need to orient our health care system toward the needs of both 
women and men. Women, frankly, face different obstacles when 
trying to get care from the VA, their needs are often 
different. Whether it is long term, whether the VA is going to 
be able to deal with the problems, whether it is osteoporosis 
or obstetrics/gynecology (OB/GYN) care or cancer screening and 
treatment or mental health issues and how they manifest 
themselves, they are often different needs. And we need to make 
sure that the VA is responsive to those needs.
    For example, if you are a veteran and you go to one of the 
clinics for a problem with PTSD at the VA hospital and they 
have a support group that is a bunch of guys, is that really 
where a woman feels particularly comfortable talking about her 
experiences? I am not sure I would. And I am not sure I would 
turn to the VA for the kind of care. Likewise, many women 
veterans do not even call themselves veterans. It is an 
interesting phenomena. But it is only now that women who have 
served in the military even use that term to describe 
themselves. And it is very different from men who have served. 
Someone, a fellow woman veteran gave me a tee shirt which I 
still have and wear from time to time around the house that 
says on the back of it, ``I am a veteran too.''
    Getting women to that point where they feel like they are 
veterans and they feel comfortable calling on the VA health 
care system, that the door is open to them, is a hurdle that we 
have to get over and the VA has to reach out to women veterans, 
I believe. In addition to those kinds of social or psycho-
social issues, there is a question of appropriate care. And 
while I haven't seen too many specifics incidences of problems 
in the VA health care system, I certainly had my share of them 
going through the U.S. Department of Defense (DoD) health care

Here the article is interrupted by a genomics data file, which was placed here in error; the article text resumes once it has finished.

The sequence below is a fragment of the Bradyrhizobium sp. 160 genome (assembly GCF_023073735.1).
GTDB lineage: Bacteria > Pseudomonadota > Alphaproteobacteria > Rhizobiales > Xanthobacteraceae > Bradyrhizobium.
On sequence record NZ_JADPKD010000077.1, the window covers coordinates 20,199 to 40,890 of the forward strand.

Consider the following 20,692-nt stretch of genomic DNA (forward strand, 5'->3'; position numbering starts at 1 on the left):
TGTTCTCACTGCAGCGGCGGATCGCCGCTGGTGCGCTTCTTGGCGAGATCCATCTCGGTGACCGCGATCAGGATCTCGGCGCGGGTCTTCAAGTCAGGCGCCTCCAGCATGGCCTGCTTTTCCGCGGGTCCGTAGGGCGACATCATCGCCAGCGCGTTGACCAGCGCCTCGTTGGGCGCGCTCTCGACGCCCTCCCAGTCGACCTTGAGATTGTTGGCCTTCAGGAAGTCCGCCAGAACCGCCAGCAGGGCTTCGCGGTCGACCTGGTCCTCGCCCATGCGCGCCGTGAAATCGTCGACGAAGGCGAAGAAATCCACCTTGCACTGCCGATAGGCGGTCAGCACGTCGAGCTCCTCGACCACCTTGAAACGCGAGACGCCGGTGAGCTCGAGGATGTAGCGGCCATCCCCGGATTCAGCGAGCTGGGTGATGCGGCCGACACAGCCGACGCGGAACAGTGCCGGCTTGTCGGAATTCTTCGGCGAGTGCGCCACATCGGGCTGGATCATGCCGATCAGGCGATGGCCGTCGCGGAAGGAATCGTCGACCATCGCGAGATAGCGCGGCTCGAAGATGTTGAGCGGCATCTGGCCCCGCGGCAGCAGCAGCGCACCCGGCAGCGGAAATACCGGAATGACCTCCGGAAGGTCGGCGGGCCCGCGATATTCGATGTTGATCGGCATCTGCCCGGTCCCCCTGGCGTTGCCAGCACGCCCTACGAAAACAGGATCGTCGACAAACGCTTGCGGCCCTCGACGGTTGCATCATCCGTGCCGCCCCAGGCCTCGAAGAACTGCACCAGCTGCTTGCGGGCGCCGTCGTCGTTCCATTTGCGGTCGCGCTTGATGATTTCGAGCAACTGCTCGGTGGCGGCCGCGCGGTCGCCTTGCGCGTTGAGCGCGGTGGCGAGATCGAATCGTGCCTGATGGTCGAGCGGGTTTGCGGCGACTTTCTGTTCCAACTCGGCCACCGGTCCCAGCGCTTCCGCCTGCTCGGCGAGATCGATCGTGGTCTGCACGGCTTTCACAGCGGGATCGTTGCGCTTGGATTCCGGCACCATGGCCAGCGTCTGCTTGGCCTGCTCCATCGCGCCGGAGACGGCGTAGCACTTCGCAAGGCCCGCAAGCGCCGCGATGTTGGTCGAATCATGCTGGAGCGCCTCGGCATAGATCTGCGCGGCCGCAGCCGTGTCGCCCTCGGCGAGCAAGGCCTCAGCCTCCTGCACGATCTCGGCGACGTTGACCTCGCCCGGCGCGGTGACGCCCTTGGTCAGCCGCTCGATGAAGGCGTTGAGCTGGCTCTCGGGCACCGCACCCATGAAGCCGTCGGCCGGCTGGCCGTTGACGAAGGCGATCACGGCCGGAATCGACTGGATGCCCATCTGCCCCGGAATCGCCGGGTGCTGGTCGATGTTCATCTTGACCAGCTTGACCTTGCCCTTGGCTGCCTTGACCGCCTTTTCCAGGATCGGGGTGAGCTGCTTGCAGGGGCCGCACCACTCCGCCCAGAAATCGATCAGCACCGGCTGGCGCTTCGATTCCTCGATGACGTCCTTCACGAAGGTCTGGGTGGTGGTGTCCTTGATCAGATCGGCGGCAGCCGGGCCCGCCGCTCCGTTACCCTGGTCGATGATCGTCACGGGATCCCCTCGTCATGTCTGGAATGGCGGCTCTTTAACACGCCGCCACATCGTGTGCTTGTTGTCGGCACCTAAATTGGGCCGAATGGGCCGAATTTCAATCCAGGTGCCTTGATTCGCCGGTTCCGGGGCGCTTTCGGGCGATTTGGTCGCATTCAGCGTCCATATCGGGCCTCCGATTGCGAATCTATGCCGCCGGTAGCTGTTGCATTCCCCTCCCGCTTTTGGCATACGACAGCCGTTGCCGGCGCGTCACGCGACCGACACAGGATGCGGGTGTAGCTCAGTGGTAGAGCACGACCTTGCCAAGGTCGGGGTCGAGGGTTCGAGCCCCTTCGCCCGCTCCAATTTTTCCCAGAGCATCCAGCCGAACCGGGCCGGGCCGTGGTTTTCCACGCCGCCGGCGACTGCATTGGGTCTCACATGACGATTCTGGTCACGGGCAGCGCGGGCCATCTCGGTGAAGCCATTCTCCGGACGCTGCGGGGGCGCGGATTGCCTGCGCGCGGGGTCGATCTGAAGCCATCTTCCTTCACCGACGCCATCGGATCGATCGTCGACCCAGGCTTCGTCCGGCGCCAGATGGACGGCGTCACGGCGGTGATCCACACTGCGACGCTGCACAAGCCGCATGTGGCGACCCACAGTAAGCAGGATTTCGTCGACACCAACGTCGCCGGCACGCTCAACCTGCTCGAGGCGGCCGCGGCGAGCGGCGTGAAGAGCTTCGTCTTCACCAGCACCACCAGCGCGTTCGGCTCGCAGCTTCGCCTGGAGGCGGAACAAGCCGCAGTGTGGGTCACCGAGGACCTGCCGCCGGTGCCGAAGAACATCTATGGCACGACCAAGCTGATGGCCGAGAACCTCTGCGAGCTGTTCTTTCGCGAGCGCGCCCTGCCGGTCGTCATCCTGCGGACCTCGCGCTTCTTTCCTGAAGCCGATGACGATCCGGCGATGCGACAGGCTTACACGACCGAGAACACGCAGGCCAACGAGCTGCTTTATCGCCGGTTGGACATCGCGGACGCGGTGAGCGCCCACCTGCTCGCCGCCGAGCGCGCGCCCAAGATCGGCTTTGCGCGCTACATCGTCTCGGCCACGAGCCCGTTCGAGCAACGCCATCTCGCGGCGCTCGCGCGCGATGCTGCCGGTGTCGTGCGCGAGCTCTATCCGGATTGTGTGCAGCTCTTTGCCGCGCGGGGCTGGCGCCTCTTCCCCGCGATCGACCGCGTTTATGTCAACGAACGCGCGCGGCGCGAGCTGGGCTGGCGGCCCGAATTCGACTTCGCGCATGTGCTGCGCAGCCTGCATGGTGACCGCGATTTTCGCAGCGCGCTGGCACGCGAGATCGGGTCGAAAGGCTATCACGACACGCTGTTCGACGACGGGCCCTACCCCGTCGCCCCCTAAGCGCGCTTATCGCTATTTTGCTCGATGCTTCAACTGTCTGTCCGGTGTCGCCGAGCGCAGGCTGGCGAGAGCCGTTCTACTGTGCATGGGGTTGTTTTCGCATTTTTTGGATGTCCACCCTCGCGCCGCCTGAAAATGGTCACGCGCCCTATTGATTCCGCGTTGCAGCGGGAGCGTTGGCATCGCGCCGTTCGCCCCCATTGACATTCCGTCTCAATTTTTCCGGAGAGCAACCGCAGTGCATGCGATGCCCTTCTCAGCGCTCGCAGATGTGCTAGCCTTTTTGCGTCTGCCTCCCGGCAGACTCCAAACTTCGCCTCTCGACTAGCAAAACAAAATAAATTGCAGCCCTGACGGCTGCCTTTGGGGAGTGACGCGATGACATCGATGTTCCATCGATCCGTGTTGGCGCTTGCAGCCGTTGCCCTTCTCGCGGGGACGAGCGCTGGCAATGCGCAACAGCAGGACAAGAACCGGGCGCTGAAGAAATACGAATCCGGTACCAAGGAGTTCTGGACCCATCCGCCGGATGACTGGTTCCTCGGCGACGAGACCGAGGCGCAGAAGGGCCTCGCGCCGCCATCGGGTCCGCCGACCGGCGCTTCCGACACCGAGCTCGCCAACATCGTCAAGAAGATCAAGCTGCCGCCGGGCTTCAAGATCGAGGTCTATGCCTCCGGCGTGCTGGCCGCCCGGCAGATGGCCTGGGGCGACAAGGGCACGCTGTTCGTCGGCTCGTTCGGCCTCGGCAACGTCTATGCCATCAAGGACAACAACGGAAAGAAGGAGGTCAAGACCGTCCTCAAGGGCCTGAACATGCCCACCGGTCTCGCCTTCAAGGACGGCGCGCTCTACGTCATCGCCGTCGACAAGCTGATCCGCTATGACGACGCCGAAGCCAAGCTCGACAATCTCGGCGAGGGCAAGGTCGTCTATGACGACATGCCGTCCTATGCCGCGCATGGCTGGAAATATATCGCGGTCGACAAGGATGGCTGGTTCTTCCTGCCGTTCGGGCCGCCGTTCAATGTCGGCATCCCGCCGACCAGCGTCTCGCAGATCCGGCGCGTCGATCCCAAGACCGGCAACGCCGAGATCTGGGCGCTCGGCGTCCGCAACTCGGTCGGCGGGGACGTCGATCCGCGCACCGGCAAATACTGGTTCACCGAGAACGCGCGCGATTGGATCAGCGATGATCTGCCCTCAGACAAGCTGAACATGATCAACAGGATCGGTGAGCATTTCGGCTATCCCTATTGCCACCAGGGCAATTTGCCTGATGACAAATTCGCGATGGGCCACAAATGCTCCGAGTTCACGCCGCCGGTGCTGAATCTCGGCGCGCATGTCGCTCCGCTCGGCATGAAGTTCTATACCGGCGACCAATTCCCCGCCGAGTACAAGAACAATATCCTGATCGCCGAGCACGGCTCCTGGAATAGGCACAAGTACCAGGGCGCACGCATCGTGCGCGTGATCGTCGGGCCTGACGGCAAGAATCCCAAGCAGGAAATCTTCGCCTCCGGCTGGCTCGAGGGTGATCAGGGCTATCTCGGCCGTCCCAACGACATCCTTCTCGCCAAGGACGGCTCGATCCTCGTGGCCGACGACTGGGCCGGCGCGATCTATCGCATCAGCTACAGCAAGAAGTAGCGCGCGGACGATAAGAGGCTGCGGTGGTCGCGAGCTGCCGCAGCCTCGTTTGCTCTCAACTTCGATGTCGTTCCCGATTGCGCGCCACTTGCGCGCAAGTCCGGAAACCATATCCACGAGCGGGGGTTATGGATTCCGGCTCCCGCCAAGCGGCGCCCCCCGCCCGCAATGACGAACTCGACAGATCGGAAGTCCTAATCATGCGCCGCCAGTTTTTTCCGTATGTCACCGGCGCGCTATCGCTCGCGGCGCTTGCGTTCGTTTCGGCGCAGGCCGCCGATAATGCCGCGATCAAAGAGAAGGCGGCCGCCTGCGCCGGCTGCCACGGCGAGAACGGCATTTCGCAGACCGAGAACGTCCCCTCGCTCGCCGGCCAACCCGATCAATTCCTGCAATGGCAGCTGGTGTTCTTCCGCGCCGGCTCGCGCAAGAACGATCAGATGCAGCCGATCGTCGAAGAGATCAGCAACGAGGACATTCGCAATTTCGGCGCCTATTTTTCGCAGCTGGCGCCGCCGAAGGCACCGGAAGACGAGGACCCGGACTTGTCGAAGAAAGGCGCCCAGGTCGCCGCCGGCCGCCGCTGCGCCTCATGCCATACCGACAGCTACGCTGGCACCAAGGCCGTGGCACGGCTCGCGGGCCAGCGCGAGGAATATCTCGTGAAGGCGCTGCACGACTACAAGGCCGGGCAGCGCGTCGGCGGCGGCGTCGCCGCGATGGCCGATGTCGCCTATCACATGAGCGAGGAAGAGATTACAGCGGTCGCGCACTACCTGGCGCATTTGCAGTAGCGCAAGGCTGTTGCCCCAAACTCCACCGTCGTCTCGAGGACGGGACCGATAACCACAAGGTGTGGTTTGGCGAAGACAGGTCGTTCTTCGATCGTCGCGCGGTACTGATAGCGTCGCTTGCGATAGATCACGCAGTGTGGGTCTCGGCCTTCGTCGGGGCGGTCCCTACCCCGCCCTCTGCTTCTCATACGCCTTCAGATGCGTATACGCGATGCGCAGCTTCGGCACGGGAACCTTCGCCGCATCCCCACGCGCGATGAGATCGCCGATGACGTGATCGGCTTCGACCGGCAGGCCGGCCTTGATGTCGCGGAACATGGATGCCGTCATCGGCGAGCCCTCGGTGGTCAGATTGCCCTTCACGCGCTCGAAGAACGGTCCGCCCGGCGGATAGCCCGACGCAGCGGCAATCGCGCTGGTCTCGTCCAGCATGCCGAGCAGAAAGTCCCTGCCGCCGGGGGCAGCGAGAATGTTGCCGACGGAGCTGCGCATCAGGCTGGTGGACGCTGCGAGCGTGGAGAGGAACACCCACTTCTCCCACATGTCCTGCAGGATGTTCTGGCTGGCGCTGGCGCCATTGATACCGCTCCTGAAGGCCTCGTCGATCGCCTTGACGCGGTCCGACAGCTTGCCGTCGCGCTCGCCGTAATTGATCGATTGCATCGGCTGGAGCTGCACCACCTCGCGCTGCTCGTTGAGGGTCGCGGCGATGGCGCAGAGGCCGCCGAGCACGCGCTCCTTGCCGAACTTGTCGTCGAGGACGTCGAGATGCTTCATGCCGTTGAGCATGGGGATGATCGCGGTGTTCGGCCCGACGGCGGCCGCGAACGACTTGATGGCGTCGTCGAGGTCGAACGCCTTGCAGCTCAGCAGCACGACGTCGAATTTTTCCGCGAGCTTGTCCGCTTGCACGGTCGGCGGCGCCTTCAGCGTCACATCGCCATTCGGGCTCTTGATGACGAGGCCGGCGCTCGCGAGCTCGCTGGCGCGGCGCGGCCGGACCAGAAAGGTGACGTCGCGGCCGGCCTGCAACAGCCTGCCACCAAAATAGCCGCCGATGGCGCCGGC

system and I can't imagine that the VA has magically addressed 
all of these problems without having to kind of go through 
their own learning curve.
    You know, for example, when I was on active duty and they 
had opened up flight school to women, you had to have a flight 
physical. Well a flight physical for women included an OB/GYN 
exam. The rules said that a flight physical had to be done by a 
flight surgeon, but the flight surgeons often times had only 
done their, you know, their last OB/GYN exam was in medical 
school and they didn't like it much when they did it the first 
time. So there were rules about how health care was to be 
provided for active duty women that weren't--there wasn't a 
most appropriate way to provide care. And I believe that those 
kinds of things probably exist in the VA health care system, 
but were only on the upward curve now with respect to the women 
that are getting care from the VA because their numbers have 
been so small, particularly the numbers of women veterans who 
are also combat veterans.
    In the 110th Congress, I have introduced a piece of 
legislation. It is a bipartisan commission on wounded women 
warriors. We focused a lot in the last year about the VA health 
care system and it's responsiveness to veterans overall. And 
all of us are keenly aware of the problems at Walter Reed and 
elsewhere on the care of our returning soldiers and veterans, 
but I think there is a subgroup we also need to look at. And I 
introduced this legislation to establish a 12 member bipartisan 
commission to bring some focus and expertise on this issue, to 
identify major problems and surface them at senior levels. The 
military did this in the seventies and eighties and it was very 
effective at identifying policies that needed to be changed, 
capabilities and services that needed to be expanded and 
provided and to better support our women in the military. And 
now I need to--I think we need to do a similar kind of thing 
for women veterans.
    Last month during debate on the military construction and 
VA Appropriations bill for fiscal year 2008, I offered an 
amendment that was accepted by voice that would devote $2 
million from the Administration's general operations expenses 
account to the Advisory Committee on Women Veterans. The intent 
of that amendment was to provide the funding for a bipartisan 
commission on wounded women warriors to look at these issues 
and identify problems and plans to make sure health care for 
women veterans is what it needs to be so that we can adequately 
meet their needs.
    We can't address the needs of women veterans unless we